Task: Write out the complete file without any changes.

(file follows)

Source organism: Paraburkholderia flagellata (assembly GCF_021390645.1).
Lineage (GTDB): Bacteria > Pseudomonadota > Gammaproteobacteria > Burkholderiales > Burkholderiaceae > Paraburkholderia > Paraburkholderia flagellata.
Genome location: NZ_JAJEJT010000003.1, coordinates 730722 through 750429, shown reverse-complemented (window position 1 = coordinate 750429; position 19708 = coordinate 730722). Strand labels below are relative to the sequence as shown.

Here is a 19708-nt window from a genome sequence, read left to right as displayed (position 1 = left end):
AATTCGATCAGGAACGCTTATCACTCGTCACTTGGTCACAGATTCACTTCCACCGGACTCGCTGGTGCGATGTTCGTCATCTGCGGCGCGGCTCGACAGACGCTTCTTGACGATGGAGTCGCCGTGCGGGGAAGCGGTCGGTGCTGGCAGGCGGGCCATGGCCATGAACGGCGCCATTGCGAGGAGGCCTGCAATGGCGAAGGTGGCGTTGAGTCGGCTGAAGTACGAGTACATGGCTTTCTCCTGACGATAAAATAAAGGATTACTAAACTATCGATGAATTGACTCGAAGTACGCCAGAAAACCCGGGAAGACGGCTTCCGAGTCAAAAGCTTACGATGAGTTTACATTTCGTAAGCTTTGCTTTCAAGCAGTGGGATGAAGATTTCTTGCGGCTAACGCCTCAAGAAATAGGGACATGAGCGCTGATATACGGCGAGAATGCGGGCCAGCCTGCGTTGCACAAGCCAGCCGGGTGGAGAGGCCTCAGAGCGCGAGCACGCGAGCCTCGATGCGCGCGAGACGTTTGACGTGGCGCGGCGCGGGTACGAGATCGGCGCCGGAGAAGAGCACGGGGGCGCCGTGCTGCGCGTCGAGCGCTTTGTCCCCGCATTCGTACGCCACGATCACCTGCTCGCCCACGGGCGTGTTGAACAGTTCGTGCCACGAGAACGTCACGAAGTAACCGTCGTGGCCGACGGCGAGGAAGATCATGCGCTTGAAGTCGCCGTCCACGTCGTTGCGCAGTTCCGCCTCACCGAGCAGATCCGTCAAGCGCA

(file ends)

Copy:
Source organism: Paraburkholderia flagellata (assembly GCF_021390645.1).
Lineage (GTDB): Bacteria > Pseudomonadota > Gammaproteobacteria > Burkholderiales > Burkholderiaceae > Paraburkholderia > Paraburkholderia flagellata.
Genome location: NZ_JAJEJT010000003.1, coordinates 730722 through 750429, shown reverse-complemented (window position 1 = coordinate 750429; position 19708 = coordinate 730722). Strand labels below are relative to the sequence as shown.

Here is a 19708-nt window from a genome sequence, read left to right as displayed (position 1 = left end):
AATTCGATCAGGAACGCTTATCACTCGTCACTTGGTCACAGATTCACTTCCACCGGACTCGCTGGTGCGATGTTCGTCATCTGCGGCGCGGCTCGACAGACGCTTCTTGACGATGGAGTCGCCGTGCGGGGAAGCGGTCGGTGCTGGCAGGCGGGCCATGGCCATGAACGGCGCCATTGCGAGGAGGCCTGCAATGGCGAAGGTGGCGTTGAGTCGGCTGAAGTACGAGTACATGGCTTTCTCCTGACGATAAAATAAAGGATTACTAAACTATCGATGAATTGACTCGAAGTACGCCAGAAAACCCGGGAAGACGGCTTCCGAGTCAAAAGCTTACGATGAGTTTACATTTCGTAAGCTTTGCTTTCAAGCAGTGGGATGAAGATTTCTTGCGGCTAACGCCTCAAGAAATAGGGACATGAGCGCTGATATACGGCGAGAATGCGGGCCAGCCTGCGTTGCACAAGCCAGCCGGGTGGAGAGGCCTCAGAGCGCGAGCACGCGAGCCTCGATGCGCGCGAGACGTTTGACGTGGCGCGGCGCGGGTACGAGATCGGCGCCGGAGAAGAGCACGGGGGCGCCGTGCTGCGCGTCGAGCGCTTTGTCCCCGCATTCGTACGCCACGATCACCTGCTCGCCCACGGGCGTGTTGAACAGTTCGTGCCACGAGAACGTCACGAAGTAACCGTCGTGGCCGACGGCGAGGAAGATCATGCGCTTGAAGTCGCCGTCCACGTCGTTGCGCAGTTCCGCCTCACCGAGCAGATCCGTCAAGCGCA